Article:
Why are drugs cheaper in India? And why the bigshots oppose it?
April 2, 2007 11:19am CST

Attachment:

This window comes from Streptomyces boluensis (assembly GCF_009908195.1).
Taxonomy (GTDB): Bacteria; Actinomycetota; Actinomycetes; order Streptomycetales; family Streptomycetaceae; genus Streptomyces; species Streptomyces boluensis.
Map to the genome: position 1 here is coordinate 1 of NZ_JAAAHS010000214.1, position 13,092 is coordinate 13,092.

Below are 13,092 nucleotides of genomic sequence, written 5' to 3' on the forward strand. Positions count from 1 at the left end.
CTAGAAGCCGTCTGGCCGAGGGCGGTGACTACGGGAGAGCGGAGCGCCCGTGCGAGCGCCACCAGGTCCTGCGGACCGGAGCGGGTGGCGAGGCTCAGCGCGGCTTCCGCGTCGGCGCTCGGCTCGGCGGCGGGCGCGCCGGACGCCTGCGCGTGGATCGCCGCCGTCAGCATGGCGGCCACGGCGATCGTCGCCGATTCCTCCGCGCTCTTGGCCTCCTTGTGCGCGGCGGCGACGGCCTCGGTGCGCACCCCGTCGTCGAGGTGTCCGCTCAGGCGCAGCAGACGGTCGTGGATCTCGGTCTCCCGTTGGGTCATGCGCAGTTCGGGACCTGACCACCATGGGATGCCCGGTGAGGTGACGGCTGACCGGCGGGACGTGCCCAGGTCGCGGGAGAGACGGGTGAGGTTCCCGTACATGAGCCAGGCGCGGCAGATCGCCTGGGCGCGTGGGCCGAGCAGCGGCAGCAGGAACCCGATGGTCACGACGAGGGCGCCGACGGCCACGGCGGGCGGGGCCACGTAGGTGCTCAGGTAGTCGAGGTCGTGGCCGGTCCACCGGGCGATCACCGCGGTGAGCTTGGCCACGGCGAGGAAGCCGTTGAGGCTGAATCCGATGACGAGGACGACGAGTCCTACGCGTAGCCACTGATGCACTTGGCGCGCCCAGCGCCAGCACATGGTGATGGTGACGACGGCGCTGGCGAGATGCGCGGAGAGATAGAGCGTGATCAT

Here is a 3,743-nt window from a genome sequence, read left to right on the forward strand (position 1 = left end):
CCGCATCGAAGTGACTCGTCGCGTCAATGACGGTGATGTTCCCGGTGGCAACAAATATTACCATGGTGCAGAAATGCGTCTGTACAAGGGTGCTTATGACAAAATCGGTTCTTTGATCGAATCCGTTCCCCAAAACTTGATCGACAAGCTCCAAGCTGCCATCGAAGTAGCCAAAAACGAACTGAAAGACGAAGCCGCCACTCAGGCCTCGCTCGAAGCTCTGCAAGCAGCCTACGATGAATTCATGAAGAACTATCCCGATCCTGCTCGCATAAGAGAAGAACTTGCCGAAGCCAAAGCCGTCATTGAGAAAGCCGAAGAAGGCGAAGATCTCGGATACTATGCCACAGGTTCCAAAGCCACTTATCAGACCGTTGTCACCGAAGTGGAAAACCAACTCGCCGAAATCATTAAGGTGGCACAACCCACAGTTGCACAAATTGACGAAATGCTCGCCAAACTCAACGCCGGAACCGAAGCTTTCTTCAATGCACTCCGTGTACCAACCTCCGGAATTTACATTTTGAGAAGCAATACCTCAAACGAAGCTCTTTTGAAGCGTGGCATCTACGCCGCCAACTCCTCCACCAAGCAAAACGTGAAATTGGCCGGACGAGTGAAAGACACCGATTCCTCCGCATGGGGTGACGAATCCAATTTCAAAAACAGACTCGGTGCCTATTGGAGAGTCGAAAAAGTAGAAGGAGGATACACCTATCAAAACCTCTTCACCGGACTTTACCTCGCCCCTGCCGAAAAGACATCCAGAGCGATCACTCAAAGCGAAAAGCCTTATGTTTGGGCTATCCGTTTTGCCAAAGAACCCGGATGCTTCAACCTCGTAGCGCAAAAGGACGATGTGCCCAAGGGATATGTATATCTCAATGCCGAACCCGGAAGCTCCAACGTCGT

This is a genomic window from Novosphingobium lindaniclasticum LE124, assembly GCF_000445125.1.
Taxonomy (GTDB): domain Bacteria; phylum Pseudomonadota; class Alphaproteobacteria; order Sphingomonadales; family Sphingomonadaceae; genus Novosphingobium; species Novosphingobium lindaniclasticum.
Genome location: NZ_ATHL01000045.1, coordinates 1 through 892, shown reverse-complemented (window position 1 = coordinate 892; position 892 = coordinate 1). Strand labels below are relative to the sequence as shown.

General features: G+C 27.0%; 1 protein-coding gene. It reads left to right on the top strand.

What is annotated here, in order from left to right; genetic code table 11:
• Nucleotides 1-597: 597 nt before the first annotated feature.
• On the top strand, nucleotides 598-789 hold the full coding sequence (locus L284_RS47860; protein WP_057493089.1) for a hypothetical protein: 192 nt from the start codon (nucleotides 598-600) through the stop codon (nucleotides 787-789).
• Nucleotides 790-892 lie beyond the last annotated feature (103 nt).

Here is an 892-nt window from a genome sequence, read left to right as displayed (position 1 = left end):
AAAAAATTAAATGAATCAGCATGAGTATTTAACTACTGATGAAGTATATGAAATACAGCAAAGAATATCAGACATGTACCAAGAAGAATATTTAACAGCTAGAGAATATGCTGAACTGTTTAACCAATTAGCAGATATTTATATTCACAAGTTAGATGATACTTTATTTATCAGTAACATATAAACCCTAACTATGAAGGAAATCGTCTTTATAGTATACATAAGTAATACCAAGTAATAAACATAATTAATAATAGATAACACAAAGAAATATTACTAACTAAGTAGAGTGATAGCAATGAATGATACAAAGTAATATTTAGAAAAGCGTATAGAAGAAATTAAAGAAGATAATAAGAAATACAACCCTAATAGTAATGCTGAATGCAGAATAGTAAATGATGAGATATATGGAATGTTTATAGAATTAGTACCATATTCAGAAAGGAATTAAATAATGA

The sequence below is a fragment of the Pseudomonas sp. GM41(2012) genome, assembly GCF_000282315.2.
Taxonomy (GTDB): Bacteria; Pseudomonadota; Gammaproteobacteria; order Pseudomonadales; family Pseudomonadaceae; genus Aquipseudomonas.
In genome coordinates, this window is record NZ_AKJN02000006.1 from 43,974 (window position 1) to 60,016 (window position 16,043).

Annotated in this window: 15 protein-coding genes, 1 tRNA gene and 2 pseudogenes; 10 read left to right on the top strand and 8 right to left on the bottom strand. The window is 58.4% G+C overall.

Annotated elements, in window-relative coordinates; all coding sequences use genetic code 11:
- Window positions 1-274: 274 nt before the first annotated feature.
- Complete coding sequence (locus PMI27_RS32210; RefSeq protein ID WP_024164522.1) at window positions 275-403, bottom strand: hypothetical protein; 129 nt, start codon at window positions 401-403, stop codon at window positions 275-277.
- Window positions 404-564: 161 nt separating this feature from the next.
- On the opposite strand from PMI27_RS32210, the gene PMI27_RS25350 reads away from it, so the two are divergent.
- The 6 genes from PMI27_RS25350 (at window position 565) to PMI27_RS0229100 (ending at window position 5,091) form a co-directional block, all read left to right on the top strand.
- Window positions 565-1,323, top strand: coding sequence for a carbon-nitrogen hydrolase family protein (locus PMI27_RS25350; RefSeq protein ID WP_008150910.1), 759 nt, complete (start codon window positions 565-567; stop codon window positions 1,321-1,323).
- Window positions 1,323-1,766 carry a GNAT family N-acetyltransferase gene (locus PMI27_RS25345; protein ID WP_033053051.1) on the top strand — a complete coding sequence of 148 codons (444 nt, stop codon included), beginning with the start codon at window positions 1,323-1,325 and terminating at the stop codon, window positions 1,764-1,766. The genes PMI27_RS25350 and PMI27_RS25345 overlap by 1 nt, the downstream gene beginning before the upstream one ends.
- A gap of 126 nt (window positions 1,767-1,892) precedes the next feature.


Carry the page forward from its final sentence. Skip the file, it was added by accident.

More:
India's is called "pharmacy of the world's poor". This is because of the numerous generic drug companies in the country selling medicines at a fraction of cost charged by Western pharmaceuticals. But in 2005, India changed its patent laws to comply with the global agreement on intellectual property. This is viewed as the end of the cheap drug for poor nations. A case of the high discrepancy in pricing is that of the pain releiver Mefenamic acid which is sold in the Philippines for P20.80 can be bought for only P2.80 per capsule in India. Pfizer's Norvasc 5mg is sold for P44.75 that's why the government decided to import some from India for only P9 each. This has resulted in an ongoing court battle between the drug giant and the government. Poor people are dying from highly curable diseases because big pharmaceutical companies based on first world countries are blocking the developing world from obtaining cheap but quality medicines. Drug firms are earning billions of dollars from their operations in the developed countries. Why do they spend millions lobbying for poor nations to observe their patents? How can they be so greedy?